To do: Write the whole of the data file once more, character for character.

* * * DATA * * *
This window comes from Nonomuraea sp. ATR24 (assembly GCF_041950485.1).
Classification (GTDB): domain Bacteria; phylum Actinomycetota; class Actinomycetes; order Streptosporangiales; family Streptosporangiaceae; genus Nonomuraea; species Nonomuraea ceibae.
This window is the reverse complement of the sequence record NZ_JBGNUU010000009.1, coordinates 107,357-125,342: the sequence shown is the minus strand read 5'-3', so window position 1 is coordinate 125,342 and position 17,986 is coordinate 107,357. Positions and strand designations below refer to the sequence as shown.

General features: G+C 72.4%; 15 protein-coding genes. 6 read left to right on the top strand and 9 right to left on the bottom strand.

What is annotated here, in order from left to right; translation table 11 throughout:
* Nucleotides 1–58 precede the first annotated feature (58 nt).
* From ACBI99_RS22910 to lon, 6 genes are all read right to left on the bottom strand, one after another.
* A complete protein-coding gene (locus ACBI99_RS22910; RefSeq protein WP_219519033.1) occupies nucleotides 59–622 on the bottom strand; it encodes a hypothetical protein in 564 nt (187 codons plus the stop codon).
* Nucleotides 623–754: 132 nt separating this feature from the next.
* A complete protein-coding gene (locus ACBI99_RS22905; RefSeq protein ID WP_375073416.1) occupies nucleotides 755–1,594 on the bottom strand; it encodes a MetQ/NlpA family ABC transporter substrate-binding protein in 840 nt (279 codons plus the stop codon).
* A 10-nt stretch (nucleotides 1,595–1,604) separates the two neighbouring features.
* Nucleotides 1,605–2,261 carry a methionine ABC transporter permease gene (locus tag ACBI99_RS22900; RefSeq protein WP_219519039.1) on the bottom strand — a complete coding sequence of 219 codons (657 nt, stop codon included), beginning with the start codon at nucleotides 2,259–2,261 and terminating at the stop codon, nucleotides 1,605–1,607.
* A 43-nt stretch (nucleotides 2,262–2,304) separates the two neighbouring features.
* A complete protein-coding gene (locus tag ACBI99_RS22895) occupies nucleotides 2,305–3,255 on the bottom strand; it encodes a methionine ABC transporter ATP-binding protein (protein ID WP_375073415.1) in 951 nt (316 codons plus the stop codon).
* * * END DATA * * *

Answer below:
This window comes from Nonomuraea sp. ATR24 (assembly GCF_041950485.1).
Classification (GTDB): domain Bacteria; phylum Actinomycetota; class Actinomycetes; order Streptosporangiales; family Streptosporangiaceae; genus Nonomuraea; species Nonomuraea ceibae.
This window is the reverse complement of the sequence record NZ_JBGNUU010000009.1, coordinates 107,357-125,342: the sequence shown is the minus strand read 5'-3', so window position 1 is coordinate 125,342 and position 17,986 is coordinate 107,357. Positions and strand designations below refer to the sequence as shown.

General features: G+C 72.4%; 15 protein-coding genes. 6 read left to right on the top strand and 9 right to left on the bottom strand.

What is annotated here, in order from left to right; translation table 11 throughout:
* Nucleotides 1–58 precede the first annotated feature (58 nt).
* From ACBI99_RS22910 to lon, 6 genes are all read right to left on the bottom strand, one after another.
* A complete protein-coding gene (locus ACBI99_RS22910; RefSeq protein WP_219519033.1) occupies nucleotides 59–622 on the bottom strand; it encodes a hypothetical protein in 564 nt (187 codons plus the stop codon).
* Nucleotides 623–754: 132 nt separating this feature from the next.
* A complete protein-coding gene (locus ACBI99_RS22905; RefSeq protein ID WP_375073416.1) occupies nucleotides 755–1,594 on the bottom strand; it encodes a MetQ/NlpA family ABC transporter substrate-binding protein in 840 nt (279 codons plus the stop codon).
* A 10-nt stretch (nucleotides 1,595–1,604) separates the two neighbouring features.
* Nucleotides 1,605–2,261 carry a methionine ABC transporter permease gene (locus tag ACBI99_RS22900; RefSeq protein WP_219519039.1) on the bottom strand — a complete coding sequence of 219 codons (657 nt, stop codon included), beginning with the start codon at nucleotides 2,259–2,261 and terminating at the stop codon, nucleotides 1,605–1,607.
* A 43-nt stretch (nucleotides 2,262–2,304) separates the two neighbouring features.
* A complete protein-coding gene (locus tag ACBI99_RS22895) occupies nucleotides 2,305–3,255 on the bottom strand; it encodes a methionine ABC transporter ATP-binding protein (protein ID WP_375073415.1) in 951 nt (316 codons plus the stop codon).